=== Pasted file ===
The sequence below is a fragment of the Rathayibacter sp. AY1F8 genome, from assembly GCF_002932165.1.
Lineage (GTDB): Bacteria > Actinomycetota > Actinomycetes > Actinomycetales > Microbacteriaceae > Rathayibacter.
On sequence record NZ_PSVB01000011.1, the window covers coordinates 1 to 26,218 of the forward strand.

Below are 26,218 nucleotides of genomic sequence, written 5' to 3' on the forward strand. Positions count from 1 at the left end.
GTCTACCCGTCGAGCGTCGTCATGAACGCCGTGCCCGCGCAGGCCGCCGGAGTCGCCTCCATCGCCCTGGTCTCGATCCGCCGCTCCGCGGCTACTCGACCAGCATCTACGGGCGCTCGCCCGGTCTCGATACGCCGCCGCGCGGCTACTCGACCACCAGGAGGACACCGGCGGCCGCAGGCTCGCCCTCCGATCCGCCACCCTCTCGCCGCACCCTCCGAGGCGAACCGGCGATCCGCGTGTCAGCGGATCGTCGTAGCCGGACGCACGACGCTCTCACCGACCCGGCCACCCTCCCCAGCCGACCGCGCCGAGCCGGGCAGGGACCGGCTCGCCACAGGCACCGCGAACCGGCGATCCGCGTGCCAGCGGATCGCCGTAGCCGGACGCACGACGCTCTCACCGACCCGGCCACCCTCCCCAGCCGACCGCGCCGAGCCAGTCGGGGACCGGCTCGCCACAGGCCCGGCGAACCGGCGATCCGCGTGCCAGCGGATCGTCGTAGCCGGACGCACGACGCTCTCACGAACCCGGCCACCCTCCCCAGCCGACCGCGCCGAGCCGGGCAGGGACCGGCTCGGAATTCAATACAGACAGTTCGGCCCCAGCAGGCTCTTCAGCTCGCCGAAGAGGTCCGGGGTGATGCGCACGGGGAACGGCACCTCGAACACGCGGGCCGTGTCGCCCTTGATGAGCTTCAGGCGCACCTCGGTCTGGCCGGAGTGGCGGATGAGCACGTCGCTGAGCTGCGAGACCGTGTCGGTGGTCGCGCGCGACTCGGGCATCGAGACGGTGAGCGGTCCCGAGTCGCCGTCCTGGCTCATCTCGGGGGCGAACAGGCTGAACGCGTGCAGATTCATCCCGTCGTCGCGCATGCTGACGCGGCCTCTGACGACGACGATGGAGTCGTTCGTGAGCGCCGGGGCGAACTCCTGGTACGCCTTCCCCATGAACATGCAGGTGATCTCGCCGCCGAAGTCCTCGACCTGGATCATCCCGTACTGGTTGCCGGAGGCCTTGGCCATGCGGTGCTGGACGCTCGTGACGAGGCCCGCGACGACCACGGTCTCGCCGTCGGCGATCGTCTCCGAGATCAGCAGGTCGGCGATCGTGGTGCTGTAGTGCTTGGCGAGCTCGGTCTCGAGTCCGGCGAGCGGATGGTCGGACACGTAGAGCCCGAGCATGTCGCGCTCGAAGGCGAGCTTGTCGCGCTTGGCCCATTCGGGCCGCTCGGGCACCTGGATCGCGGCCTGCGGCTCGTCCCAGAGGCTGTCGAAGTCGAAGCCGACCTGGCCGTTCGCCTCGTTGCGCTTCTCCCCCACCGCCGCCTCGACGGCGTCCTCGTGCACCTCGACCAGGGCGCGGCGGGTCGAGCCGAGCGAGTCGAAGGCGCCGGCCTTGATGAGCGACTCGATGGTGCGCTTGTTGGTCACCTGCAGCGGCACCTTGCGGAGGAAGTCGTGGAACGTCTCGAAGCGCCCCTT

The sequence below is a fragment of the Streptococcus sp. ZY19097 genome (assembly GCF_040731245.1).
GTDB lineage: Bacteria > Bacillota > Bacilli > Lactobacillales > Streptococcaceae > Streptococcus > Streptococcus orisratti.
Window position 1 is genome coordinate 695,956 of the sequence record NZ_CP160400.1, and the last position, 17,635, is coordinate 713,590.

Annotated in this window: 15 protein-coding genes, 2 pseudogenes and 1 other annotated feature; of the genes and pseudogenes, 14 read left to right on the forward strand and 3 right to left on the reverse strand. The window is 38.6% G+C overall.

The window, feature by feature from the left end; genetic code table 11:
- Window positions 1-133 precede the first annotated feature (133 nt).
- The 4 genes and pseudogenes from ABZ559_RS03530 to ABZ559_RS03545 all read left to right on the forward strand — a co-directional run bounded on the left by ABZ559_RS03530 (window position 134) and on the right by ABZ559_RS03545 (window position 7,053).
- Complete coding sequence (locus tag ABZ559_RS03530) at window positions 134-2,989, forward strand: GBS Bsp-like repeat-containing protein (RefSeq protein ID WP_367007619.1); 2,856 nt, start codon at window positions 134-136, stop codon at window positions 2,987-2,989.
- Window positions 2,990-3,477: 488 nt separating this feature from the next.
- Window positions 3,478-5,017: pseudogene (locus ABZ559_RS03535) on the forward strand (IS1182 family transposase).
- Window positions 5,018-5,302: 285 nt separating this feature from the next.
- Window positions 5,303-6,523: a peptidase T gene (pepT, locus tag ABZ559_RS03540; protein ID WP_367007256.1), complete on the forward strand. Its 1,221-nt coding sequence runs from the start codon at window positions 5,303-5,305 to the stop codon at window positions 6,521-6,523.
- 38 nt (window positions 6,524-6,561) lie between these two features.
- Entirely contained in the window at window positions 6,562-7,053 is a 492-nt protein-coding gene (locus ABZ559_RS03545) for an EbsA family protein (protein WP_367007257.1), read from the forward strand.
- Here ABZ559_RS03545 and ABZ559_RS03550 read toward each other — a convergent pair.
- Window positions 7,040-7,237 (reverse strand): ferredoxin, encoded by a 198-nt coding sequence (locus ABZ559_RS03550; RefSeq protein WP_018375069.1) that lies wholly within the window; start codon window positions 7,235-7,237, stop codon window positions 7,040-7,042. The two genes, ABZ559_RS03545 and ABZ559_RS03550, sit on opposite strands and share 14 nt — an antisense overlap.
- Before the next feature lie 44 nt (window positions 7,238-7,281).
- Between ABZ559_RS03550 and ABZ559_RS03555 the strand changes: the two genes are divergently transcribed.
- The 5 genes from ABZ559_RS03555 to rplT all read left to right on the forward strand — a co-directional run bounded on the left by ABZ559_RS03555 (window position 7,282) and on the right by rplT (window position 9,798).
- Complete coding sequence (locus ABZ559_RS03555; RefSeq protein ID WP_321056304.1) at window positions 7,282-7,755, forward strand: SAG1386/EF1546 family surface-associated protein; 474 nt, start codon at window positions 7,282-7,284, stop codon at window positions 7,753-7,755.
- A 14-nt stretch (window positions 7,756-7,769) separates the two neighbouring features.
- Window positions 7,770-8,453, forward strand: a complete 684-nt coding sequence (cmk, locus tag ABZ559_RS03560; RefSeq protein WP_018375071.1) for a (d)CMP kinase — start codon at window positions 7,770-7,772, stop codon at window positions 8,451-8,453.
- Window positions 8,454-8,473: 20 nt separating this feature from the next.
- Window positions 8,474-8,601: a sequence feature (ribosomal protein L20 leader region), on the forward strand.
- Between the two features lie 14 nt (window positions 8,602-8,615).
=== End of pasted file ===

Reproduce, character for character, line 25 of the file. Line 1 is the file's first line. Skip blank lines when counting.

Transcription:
- Complete coding sequence (locus ABZ559_RS03555; RefSeq protein ID WP_321056304.1) at window positions 7,282-7,755, forward strand: SAG1386/EF1546 family surface-associated protein; 474 nt, start codon at window positions 7,282-7,284, stop codon at window positions 7,753-7,755.